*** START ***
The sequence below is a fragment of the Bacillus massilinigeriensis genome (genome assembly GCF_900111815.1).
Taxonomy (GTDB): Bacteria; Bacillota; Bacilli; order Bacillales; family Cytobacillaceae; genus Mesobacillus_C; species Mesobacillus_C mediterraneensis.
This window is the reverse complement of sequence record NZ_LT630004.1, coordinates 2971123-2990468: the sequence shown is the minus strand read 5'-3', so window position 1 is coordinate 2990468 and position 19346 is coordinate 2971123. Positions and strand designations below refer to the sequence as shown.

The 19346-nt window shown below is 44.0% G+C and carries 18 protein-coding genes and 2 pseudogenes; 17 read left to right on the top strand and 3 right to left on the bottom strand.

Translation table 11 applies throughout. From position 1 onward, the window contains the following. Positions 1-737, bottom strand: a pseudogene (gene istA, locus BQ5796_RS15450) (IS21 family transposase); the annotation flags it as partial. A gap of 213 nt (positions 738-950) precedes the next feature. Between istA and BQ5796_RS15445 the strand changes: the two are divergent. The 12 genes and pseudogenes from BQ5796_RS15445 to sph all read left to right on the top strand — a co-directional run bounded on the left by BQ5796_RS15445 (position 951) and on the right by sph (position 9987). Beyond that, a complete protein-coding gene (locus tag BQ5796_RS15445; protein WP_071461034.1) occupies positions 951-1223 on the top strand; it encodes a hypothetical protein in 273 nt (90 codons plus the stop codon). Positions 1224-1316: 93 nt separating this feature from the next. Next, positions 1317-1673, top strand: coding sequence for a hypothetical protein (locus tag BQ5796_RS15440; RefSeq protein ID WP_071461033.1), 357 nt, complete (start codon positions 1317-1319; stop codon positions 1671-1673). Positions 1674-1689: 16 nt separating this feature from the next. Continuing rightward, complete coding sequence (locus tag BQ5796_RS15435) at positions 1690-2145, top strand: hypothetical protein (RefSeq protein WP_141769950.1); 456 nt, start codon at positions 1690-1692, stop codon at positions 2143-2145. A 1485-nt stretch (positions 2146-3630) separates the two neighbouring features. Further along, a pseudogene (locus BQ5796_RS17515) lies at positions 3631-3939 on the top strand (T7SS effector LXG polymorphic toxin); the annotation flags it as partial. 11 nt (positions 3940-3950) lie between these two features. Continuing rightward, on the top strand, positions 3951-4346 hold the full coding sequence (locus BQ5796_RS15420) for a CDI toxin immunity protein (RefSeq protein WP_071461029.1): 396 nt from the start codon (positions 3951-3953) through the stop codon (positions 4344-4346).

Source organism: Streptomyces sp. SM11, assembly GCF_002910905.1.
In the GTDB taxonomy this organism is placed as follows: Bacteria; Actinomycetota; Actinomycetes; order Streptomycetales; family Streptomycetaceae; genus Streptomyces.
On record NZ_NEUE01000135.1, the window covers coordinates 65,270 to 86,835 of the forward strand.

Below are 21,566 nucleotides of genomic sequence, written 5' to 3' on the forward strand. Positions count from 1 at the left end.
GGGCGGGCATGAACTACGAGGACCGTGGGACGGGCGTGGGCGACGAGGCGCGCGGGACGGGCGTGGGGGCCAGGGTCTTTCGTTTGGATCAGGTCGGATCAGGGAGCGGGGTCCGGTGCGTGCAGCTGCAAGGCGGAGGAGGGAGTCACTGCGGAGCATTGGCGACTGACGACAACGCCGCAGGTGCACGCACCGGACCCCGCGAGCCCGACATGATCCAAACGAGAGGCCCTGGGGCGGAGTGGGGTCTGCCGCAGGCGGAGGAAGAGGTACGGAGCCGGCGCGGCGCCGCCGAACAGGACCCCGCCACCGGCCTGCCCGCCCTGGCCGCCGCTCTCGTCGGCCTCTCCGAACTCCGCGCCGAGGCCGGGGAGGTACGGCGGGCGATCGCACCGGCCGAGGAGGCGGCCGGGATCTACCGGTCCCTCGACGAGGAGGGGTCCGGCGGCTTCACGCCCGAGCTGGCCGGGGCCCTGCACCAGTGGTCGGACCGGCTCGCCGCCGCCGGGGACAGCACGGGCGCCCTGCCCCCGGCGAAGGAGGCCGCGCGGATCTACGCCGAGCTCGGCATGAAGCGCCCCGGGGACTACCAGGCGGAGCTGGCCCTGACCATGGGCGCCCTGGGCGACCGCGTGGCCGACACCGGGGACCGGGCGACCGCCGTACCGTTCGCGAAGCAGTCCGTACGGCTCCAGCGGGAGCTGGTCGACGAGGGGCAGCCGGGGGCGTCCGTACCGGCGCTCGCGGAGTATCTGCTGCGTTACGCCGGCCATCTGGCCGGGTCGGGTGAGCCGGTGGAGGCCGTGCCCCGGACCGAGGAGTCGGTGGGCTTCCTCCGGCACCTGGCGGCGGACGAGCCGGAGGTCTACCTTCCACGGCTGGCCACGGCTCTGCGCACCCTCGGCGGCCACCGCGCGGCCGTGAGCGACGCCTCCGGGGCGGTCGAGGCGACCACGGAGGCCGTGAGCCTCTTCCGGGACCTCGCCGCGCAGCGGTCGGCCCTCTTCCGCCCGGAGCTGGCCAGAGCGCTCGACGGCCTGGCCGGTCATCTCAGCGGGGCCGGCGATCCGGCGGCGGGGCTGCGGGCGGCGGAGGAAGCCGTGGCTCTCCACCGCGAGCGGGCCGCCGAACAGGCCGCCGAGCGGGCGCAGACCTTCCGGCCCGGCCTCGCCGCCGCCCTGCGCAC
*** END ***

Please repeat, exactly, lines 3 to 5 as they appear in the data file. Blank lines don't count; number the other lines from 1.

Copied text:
This window is the reverse complement of sequence record NZ_LT630004.1, coordinates 2971123-2990468: the sequence shown is the minus strand read 5'-3', so window position 1 is coordinate 2990468 and position 19346 is coordinate 2971123. Positions and strand designations below refer to the sequence as shown.

The 19346-nt window shown below is 44.0% G+C and carries 18 protein-coding genes and 2 pseudogenes; 17 read left to right on the top strand and 3 right to left on the bottom strand.

Translation table 11 applies throughout. From position 1 onward, the window contains the following. Positions 1-737, bottom strand: a pseudogene (gene istA, locus BQ5796_RS15450) (IS21 family transposase); the annotation flags it as partial. A gap of 213 nt (positions 738-950) precedes the next feature. Between istA and BQ5796_RS15445 the strand changes: the two are divergent. The 12 genes and pseudogenes from BQ5796_RS15445 to sph all read left to right on the top strand — a co-directional run bounded on the left by BQ5796_RS15445 (position 951) and on the right by sph (position 9987). Beyond that, a complete protein-coding gene (locus tag BQ5796_RS15445; protein WP_071461034.1) occupies positions 951-1223 on the top strand; it encodes a hypothetical protein in 273 nt (90 codons plus the stop codon). Positions 1224-1316: 93 nt separating this feature from the next. Next, positions 1317-1673, top strand: coding sequence for a hypothetical protein (locus tag BQ5796_RS15440; RefSeq protein ID WP_071461033.1), 357 nt, complete (start codon positions 1317-1319; stop codon positions 1671-1673). Positions 1674-1689: 16 nt separating this feature from the next. Continuing rightward, complete coding sequence (locus tag BQ5796_RS15435) at positions 1690-2145, top strand: hypothetical protein (RefSeq protein WP_141769950.1); 456 nt, start codon at positions 1690-1692, stop codon at positions 2143-2145. A 1485-nt stretch (positions 2146-3630) separates the two neighbouring features. Further along, a pseudogene (locus BQ5796_RS17515) lies at positions 3631-3939 on the top strand (T7SS effector LXG polymorphic toxin); the annotation flags it as partial. 11 nt (positions 3940-3950) lie between these two features. Continuing rightward, on the top strand, positions 3951-4346 hold the full coding sequence (locus BQ5796_RS15420) for a CDI toxin immunity protein (RefSeq protein WP_071461029.1): 396 nt from the start codon (positions 3951-3953) through the stop codon (positions 4344-4346).